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Trlpc mizuhos rbs portfolio purchase tests loan relationships


´╗┐Mizuho Bank's purchase of Royal Bank of Scotland's US and Canadian loan portfolio in a deal worth $3 billion is causing a stir with banks and blue-chip borrowers in the US investment-grade loan market. US companies are adjusting to the Japanese bank's push for a bigger role in North America, and second tier banks are poised to snap up ancillary business in areas where RBS has traditionally been strong. As part of the asset purchase agreement, Mizuho is expected to hire roughly 200 employees from RBS as early as Tuesday in areas such as capital markets, which includes loan and bond specialists. The hiring is aimed at boosting Mizuho's profile in the US, where RBS was seen as having a deeper franchise. Mizuho and RBS declined to comment. Dow Chemical could not immediately be reached. As Mizuho, Japan's second-largest lender by assets, builds and deepens new and existing relationships in the US, banks and companies are adjusting as lending syndicates reshuffle and changing expectations about what to expect in terms of relationship lending and accessing secondary business, known as cross-sell."Every bank that exits the market creates opportunities for its competitors," a banker said. DOW'S DILEMMA In early March, less than a week after the Mizuho's purchase was announced, specialty chemical manufacturer Dow Chemical Co asked lenders to refinance and extend maturities on a $5 billion, five-year revolving credit that the company signed in 2011.

Citigroup and HSBC Bank were leading the deal with commitments of $328 million, each. Mizuho and RBS had both joined with commitments of $250 million each. Mizuho's asset purchase suggested that Mizuho would absorb RBS's loan commitment, which would have doubled its exposure to $500 million, significantly higher than Mizuho's existing level and put the bank in a dominant position in the syndicate with a larger commitment than either lead bank."From a theoretical standpoint, I don't know whether a bank or a company would be comfortable with a $500 million exposure right off the bat," another banking source said. Mizuho had also absorbed a bilateral loan from RBS to Dow Chemical which further increased its exposure to the chemical firm, sources said. The level of exposure in syndicated loans is significant as it dictates the hierarchy of relationships between borrowers and their banks and determines the amount of ancillary business, such as derivatives, cash management and bond and equity issuances which banks depend on to subsidise low-priced revolving credits.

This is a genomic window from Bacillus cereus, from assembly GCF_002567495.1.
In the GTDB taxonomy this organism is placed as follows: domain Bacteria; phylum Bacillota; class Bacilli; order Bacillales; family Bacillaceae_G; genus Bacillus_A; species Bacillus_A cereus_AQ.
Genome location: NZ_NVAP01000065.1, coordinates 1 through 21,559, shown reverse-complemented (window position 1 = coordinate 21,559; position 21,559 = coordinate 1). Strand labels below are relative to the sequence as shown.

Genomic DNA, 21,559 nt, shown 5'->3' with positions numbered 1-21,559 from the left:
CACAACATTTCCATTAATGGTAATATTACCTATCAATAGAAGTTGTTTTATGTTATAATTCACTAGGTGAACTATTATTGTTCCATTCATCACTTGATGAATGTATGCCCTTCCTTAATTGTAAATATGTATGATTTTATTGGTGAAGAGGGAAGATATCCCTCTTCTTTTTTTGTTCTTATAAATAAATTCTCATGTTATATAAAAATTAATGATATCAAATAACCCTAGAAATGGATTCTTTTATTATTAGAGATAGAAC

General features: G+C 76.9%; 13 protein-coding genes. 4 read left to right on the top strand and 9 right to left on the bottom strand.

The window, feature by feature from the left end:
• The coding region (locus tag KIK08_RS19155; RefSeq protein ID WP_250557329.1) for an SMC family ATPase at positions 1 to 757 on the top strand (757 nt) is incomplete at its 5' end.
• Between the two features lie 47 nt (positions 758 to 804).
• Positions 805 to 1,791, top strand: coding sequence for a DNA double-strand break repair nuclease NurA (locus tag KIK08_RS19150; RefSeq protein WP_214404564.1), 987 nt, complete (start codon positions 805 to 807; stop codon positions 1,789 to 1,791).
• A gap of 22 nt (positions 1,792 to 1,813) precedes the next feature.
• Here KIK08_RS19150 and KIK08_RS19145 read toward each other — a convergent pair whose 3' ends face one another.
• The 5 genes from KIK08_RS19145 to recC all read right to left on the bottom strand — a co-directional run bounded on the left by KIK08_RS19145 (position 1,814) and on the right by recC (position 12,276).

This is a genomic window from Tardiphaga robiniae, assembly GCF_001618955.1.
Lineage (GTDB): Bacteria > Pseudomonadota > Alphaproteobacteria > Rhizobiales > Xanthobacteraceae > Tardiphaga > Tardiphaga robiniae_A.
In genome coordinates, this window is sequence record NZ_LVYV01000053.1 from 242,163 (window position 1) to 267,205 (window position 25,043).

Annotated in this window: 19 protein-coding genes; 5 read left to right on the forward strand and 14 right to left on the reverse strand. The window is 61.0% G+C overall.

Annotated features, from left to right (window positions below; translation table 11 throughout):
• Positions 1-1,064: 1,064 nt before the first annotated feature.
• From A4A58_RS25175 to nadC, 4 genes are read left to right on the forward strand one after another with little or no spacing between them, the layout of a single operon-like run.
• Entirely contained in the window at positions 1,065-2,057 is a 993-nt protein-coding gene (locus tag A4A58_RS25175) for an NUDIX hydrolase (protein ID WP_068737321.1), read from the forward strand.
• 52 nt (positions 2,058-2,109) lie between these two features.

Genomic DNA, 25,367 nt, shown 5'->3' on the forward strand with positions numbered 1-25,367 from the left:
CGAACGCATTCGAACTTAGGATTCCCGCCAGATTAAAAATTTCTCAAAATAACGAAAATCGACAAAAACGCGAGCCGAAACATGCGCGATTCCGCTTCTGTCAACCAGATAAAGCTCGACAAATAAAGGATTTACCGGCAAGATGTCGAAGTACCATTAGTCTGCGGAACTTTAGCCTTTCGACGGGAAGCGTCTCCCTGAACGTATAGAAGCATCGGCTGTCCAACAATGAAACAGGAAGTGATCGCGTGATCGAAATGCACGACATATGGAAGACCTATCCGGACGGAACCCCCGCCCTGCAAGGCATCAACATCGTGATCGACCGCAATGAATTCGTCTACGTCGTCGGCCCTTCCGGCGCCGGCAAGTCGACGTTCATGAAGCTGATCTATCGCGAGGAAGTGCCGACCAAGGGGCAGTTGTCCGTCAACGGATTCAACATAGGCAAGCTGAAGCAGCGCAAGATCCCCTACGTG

"Companies are strict about keeping the pecking order in their revolvers," a second banker said. "It goes back to how these companies pay the banks back with ancillary business."In the case of Dow Chemical however, Mizuho stayed at a lower level with a commitment of $240 million, rather than increasing its exposure to $500 million. Other banks in the syndicate offered to increase their commitments to Dow Chemical in a bid to win the ancillary business that used to be offered in areas that RBS was strong, including European cash management and capital markets, sources said. Dow Chemical's management liked that option, which allowed it to preserve its existing relationship hierarchy and even invite new banks including Credit Agricole and Riyad Bank to its core group. Both of the lead banks and a handful of other lenders absorbed RBS's exposure, which allowed them to increase their commitments and thus their relevance to the company.

Dow Chemical's refinancing was one of the first deals to launch after Mizuho's purchase of RBS assets. It was also one of the first times that a major company has had to assess whether to boost its relationship with a bank in its group or reassign the exposure across its bank group, sources said."It's all about relationship," the first banker said. "And relationship means cross-sell."MIZUHO'S PUSH Mizuho said on February 26 that it would buy RBS's $36.5 billion of loan commitments, which included future pledges as well as $3.2 billion of loans that had already been extended. The deal is likely to close around October 2015. Mizuho's purchase follows an aggressive strategy of expansion by Japanese lenders in the US. Highly liquid Japanese banks have been actively buying assets and making loans overseas to compensate for a weak domestic market. Mizuho will not double its commitments on every loan that RBS has made as not every client may be comfortable promoting Mizuho to a lead role and giving the bank RBS' ancillary business, sources said. Dow Chemical's new bank group includes leads Citigroup and HSBC at $320 million each and Bank of America Merrill Lynch, Barclays, BNP Paribas, Deutsche Bank, JP Morgan, Mizuho, Sumitomo Mitsui and MUFG with $240 million each. BBVA, Credit Agricole, Goldman Sachs and ING Bank and Morgan Stanley, RBC, Santander, Societe Generale and Standard Chartered are also lending $160 million each. Bangkok Bank, Bayerische Landesbank, Intesa SanPaolo, Riyad Bank, Bank of Nova Scotia and Wells Fargo have committed $125 million each, Bank of New York Mellon and Northern Trust are providing $75 million each and Fifth Third Bank and Itau Banco are lending $50 million each.